Strengthen Dementia Care in Utah by Increasing Reimbursement Rates
Utahns with dementia often have trouble accessing long-term care due in part to low Medicaid reimbursement rates. Since long-term care providers often have difficulty maintaining and attracting enough quality staff, fewer people with dementia are able to seek care. That is why the Alzheimer’s Association is calling on state lawmakers to approve legislation to increase reimbursement rates for long-term care and for case management, a critical service that allows people with dementia to better access individual services if they are living in their home or community.
Utah State Plan Overview
In March 2011, Utah legislature Senate Bill 48 establishing the Utah State Plan Task Force within the Utah Division of Aging and Adult Services. Tasked with assessing the current and future impact of Alzheimer's disease and related dementias within the state, the Task Force included representatives from state agencies, homecare providers, health plans, and elder law, as well as state legislators, an individual living with the disease, caregivers, and the lieutenant governor. Collecting public feedback, the Task Force drafted Utah's State Plan for Alzheimer's Disease and Related Dementias: Action Plan for 2012-2017, published in January 2012. In early 2018, Utah updated their plan, releasing Utah's State Plan for Alzheimer's Disease and Related Dementias, 2018 to 2022.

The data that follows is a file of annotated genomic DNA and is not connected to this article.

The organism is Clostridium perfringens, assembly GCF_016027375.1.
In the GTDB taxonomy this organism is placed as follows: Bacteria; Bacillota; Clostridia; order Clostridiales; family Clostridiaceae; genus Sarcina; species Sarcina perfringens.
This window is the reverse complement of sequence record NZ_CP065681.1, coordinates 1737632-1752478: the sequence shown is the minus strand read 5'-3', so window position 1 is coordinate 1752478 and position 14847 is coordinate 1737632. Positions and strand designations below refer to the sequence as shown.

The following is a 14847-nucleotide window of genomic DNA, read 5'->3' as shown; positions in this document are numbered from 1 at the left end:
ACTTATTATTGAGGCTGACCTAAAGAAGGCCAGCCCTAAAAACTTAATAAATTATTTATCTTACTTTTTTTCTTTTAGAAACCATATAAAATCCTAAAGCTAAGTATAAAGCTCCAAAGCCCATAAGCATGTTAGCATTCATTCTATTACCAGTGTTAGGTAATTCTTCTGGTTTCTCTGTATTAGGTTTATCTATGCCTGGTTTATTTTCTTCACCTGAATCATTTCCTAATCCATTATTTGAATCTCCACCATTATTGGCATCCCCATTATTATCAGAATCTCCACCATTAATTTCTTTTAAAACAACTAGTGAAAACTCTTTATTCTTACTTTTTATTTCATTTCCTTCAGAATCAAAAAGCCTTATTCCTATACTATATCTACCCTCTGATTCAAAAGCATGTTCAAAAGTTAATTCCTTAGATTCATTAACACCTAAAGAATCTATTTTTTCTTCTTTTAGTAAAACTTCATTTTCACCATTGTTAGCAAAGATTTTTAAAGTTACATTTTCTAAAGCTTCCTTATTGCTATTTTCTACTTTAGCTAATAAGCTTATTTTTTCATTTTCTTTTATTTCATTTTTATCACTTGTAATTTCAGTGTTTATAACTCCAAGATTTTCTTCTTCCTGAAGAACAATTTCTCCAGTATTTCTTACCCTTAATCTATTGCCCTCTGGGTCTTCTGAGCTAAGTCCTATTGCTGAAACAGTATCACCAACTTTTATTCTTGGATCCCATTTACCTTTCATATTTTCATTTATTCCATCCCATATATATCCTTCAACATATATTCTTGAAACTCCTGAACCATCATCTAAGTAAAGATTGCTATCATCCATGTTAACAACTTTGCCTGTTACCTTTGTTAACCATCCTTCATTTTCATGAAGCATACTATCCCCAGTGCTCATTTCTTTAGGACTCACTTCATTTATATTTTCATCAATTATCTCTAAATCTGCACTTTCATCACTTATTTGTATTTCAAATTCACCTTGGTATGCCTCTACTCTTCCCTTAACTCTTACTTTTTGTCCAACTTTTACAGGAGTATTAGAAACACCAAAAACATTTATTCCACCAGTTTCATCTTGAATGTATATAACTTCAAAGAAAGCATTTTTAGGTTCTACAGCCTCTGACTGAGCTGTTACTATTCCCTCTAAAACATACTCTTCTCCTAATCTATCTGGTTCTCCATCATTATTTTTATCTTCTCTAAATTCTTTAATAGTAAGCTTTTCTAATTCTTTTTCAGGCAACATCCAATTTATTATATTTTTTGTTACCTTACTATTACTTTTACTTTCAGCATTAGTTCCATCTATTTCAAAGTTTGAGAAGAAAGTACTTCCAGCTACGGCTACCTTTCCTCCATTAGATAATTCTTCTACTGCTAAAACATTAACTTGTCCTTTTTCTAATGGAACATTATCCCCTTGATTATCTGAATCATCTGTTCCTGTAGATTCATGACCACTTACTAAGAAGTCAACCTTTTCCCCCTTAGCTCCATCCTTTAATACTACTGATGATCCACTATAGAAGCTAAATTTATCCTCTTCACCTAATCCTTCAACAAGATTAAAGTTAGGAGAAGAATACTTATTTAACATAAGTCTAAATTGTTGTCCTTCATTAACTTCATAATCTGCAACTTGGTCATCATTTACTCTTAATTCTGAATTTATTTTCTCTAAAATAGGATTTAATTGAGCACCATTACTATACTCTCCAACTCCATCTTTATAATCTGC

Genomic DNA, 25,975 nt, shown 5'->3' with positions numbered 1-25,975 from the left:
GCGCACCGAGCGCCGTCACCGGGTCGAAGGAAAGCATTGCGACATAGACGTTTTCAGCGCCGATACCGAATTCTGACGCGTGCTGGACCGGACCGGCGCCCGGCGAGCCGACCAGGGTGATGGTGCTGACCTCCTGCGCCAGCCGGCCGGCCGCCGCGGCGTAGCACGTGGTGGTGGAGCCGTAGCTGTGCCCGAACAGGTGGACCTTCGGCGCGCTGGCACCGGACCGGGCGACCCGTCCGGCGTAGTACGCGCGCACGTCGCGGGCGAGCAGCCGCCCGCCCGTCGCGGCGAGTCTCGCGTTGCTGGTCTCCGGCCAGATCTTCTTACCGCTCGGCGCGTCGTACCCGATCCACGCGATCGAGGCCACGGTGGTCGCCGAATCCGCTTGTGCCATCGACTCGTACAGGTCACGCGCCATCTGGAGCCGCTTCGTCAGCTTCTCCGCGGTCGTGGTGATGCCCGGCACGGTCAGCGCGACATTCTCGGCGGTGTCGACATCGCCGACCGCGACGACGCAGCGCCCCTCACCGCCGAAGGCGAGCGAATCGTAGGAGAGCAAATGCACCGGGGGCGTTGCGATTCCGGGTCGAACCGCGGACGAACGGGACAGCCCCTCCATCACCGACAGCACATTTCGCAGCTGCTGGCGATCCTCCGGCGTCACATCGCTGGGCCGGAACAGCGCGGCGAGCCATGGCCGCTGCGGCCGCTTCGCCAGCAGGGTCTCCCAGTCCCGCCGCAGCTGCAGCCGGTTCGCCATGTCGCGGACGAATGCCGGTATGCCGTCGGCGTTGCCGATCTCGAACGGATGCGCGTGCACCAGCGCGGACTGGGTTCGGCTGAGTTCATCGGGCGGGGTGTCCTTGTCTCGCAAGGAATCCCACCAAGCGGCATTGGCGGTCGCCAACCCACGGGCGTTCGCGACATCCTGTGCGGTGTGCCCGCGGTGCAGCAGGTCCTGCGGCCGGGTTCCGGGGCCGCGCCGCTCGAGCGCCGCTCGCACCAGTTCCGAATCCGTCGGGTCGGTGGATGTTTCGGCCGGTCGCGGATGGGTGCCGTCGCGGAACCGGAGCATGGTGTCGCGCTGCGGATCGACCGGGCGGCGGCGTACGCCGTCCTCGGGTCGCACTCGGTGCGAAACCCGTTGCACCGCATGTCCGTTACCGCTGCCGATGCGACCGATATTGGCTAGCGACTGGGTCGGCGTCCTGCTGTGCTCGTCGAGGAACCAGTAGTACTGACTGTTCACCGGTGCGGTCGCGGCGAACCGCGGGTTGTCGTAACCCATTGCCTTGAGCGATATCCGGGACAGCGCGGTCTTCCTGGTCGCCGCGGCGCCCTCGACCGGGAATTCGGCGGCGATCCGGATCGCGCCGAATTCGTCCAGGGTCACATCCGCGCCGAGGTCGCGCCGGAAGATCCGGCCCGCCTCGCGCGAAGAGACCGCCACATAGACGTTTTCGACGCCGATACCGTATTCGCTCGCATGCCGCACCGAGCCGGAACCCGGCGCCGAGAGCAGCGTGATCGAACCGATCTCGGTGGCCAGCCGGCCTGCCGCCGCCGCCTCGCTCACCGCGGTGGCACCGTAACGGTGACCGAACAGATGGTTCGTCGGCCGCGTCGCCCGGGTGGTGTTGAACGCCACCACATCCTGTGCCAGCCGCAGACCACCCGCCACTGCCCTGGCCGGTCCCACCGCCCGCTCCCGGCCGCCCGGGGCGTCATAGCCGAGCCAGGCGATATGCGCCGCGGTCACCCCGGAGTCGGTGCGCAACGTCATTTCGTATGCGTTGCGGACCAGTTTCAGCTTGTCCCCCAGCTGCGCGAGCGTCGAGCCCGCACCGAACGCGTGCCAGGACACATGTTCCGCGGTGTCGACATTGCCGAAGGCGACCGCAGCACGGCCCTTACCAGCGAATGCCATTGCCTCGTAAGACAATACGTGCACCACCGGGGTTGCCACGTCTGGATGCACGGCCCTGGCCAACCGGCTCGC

Utah State Advocacy Day
February 02, 2022
Use your voice to support people with Alzheimer’s and urge state lawmakers to support people with dementia and their families. Stay tuned for more details about how you can participate in the 2022 Utah State Advocacy Day.